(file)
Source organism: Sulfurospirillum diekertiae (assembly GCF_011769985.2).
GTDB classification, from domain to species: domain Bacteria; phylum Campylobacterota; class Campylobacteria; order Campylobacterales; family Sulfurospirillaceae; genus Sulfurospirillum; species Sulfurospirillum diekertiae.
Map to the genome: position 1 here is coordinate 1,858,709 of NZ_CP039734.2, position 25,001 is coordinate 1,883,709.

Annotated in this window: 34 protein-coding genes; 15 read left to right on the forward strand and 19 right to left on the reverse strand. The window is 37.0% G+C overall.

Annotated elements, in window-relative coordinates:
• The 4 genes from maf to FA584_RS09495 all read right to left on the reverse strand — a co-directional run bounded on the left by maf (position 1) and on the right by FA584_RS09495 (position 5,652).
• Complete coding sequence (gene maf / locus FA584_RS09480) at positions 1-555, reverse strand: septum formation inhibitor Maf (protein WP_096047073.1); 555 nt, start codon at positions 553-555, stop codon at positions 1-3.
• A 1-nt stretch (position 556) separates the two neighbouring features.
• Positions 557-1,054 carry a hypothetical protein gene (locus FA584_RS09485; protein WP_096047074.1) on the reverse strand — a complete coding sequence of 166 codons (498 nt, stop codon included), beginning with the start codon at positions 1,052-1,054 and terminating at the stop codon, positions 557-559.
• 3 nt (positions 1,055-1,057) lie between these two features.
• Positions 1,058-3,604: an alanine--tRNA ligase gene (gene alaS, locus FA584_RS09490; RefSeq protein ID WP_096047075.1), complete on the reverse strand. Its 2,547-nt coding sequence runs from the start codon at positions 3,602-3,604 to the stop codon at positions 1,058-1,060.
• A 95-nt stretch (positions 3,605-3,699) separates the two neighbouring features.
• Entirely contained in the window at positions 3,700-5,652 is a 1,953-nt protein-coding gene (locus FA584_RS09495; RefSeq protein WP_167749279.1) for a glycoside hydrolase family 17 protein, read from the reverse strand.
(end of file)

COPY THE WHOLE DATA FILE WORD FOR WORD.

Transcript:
Source organism: Sulfurospirillum diekertiae (assembly GCF_011769985.2).
GTDB classification, from domain to species: domain Bacteria; phylum Campylobacterota; class Campylobacteria; order Campylobacterales; family Sulfurospirillaceae; genus Sulfurospirillum; species Sulfurospirillum diekertiae.
Map to the genome: position 1 here is coordinate 1,858,709 of NZ_CP039734.2, position 25,001 is coordinate 1,883,709.

Annotated in this window: 34 protein-coding genes; 15 read left to right on the forward strand and 19 right to left on the reverse strand. The window is 37.0% G+C overall.

Annotated elements, in window-relative coordinates:
• The 4 genes from maf to FA584_RS09495 all read right to left on the reverse strand — a co-directional run bounded on the left by maf (position 1) and on the right by FA584_RS09495 (position 5,652).
• Complete coding sequence (gene maf / locus FA584_RS09480) at positions 1-555, reverse strand: septum formation inhibitor Maf (protein WP_096047073.1); 555 nt, start codon at positions 553-555, stop codon at positions 1-3.
• A 1-nt stretch (position 556) separates the two neighbouring features.
• Positions 557-1,054 carry a hypothetical protein gene (locus FA584_RS09485; protein WP_096047074.1) on the reverse strand — a complete coding sequence of 166 codons (498 nt, stop codon included), beginning with the start codon at positions 1,052-1,054 and terminating at the stop codon, positions 557-559.
• 3 nt (positions 1,055-1,057) lie between these two features.
• Positions 1,058-3,604: an alanine--tRNA ligase gene (gene alaS, locus FA584_RS09490; RefSeq protein ID WP_096047075.1), complete on the reverse strand. Its 2,547-nt coding sequence runs from the start codon at positions 3,602-3,604 to the stop codon at positions 1,058-1,060.
• A 95-nt stretch (positions 3,605-3,699) separates the two neighbouring features.
• Entirely contained in the window at positions 3,700-5,652 is a 1,953-nt protein-coding gene (locus FA584_RS09495; RefSeq protein WP_167749279.1) for a glycoside hydrolase family 17 protein, read from the reverse strand.